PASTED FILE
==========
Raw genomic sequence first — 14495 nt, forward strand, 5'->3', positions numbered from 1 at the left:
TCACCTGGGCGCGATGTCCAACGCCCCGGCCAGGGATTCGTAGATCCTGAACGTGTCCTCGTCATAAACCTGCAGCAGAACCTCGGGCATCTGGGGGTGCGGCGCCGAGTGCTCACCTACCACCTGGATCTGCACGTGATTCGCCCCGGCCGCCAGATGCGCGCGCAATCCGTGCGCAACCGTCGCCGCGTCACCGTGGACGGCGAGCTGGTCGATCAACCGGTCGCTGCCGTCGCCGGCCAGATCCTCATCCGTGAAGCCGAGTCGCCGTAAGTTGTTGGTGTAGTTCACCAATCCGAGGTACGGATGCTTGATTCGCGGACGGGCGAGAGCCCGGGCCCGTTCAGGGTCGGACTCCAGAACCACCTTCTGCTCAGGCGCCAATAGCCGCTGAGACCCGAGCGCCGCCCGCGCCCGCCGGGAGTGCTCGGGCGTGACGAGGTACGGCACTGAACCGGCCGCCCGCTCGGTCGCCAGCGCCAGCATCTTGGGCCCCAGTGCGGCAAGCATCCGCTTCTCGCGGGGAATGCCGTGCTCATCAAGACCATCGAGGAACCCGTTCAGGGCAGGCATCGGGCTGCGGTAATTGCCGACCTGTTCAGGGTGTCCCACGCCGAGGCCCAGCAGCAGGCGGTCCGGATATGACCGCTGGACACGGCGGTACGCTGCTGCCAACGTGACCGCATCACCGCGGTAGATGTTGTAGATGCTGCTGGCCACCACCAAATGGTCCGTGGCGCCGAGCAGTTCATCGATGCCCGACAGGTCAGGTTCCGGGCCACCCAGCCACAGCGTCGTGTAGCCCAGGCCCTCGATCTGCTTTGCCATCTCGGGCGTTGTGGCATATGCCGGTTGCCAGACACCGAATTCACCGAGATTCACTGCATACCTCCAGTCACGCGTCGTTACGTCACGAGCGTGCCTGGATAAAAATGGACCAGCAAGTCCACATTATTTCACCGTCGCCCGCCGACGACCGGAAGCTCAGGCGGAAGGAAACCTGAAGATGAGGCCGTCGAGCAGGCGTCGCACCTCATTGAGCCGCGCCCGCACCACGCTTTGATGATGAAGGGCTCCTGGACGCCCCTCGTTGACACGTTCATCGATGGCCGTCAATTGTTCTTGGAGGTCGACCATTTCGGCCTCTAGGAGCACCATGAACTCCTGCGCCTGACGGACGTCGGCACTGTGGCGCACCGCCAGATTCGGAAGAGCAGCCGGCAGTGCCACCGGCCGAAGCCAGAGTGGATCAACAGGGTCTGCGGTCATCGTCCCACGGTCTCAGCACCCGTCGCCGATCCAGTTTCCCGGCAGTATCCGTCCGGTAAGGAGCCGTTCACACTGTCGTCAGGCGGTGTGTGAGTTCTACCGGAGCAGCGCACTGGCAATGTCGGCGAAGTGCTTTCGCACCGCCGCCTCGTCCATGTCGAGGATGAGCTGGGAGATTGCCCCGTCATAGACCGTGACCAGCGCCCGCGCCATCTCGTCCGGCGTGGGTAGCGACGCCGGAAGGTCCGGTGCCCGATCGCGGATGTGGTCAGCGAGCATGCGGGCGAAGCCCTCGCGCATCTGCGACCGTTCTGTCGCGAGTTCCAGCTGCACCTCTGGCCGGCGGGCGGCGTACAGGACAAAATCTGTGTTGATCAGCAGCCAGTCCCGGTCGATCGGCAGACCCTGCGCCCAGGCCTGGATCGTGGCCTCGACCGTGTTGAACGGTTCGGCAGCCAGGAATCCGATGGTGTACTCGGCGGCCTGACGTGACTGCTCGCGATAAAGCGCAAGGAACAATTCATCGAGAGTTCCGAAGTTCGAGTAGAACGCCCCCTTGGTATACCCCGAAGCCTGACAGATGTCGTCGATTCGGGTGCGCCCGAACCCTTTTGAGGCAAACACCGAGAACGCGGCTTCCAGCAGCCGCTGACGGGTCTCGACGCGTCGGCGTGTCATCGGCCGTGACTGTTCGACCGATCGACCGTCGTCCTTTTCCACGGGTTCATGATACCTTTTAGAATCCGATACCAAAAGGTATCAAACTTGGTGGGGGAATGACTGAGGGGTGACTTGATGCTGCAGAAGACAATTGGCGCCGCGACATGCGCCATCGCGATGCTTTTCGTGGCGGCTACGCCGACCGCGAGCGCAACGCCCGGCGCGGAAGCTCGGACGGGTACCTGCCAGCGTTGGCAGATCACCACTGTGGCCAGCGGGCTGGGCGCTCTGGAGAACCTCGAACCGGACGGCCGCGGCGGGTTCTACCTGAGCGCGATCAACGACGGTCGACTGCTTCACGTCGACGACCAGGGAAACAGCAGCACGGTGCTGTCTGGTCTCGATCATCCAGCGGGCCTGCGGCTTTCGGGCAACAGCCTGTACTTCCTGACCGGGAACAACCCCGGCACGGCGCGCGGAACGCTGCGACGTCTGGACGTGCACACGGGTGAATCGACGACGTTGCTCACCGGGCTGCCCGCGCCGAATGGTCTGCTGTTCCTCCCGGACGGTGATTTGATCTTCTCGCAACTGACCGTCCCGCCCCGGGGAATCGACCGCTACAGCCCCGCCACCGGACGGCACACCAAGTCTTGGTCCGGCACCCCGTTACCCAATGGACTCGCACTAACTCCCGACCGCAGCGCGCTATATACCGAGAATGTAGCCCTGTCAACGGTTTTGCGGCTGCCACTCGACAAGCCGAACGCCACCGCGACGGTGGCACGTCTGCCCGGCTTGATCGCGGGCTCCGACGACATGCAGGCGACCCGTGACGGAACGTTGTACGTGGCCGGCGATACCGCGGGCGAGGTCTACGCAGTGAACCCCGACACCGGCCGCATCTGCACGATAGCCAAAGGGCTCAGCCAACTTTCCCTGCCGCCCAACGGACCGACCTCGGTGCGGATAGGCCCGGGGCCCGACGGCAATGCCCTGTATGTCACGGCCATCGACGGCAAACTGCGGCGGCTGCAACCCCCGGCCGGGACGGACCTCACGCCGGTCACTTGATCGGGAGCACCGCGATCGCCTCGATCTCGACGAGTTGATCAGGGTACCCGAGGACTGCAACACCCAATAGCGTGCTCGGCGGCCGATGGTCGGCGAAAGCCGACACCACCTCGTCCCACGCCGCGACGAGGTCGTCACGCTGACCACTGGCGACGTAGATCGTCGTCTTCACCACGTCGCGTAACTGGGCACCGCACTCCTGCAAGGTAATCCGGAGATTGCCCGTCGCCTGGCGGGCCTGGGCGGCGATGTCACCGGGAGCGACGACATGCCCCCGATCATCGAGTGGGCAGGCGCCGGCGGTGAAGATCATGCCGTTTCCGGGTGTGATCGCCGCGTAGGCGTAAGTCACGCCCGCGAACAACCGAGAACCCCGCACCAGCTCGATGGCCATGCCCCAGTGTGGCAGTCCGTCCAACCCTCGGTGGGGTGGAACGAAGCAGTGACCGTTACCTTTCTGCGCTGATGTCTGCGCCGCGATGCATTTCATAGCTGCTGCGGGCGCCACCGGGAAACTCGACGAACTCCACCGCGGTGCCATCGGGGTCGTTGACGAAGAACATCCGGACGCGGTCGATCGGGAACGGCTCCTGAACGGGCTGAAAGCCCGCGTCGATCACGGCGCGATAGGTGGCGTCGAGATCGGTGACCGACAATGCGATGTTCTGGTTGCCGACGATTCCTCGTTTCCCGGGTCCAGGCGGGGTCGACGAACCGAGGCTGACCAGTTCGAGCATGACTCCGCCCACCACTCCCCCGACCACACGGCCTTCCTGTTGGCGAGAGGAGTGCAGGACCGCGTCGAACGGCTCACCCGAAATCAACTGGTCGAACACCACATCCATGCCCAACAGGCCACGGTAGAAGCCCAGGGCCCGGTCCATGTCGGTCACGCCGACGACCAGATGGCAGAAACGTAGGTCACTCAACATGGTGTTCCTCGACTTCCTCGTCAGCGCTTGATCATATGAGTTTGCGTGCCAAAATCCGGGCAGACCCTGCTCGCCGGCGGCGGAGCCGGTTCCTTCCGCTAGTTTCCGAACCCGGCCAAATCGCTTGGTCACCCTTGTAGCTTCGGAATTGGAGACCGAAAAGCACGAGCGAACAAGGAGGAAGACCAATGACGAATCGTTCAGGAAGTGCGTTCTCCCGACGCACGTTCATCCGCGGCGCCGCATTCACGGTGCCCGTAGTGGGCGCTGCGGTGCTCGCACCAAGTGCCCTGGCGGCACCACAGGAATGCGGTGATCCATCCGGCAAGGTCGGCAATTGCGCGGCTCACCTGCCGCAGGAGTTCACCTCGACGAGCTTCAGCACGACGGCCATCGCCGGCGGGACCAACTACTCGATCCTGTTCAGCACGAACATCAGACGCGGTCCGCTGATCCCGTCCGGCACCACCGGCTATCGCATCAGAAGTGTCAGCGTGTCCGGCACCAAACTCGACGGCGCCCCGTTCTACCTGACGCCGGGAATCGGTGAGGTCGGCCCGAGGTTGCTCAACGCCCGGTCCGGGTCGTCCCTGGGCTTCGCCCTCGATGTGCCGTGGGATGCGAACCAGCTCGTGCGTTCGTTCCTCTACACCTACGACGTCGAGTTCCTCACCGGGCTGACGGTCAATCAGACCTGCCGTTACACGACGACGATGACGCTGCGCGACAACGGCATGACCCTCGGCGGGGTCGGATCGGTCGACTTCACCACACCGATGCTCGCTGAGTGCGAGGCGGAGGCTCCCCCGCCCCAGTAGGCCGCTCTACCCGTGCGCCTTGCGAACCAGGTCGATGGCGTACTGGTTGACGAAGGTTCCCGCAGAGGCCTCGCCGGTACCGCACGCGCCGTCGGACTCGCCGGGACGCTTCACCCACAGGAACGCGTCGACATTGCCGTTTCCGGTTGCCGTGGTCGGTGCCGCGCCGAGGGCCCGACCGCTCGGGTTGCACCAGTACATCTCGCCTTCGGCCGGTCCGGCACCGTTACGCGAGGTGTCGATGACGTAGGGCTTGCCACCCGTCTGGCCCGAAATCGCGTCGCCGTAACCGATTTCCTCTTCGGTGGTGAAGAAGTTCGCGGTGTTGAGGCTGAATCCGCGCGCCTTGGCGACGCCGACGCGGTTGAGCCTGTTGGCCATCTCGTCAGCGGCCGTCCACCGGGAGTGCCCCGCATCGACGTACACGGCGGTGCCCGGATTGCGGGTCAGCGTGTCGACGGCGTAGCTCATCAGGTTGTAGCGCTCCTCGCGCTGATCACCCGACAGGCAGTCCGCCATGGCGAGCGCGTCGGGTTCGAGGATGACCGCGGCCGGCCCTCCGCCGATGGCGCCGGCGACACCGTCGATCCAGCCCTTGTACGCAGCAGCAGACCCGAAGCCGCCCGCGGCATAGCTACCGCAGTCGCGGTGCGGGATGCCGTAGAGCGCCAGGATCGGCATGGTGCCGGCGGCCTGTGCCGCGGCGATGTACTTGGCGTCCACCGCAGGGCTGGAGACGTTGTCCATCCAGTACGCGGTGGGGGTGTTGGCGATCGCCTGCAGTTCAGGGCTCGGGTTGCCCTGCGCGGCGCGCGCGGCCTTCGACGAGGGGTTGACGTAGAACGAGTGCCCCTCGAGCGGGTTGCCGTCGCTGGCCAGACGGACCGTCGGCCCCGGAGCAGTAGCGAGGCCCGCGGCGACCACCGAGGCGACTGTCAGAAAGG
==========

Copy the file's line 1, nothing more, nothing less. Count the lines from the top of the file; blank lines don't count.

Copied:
Raw genomic sequence first — 14495 nt, forward strand, 5'->3', positions numbered from 1 at the left: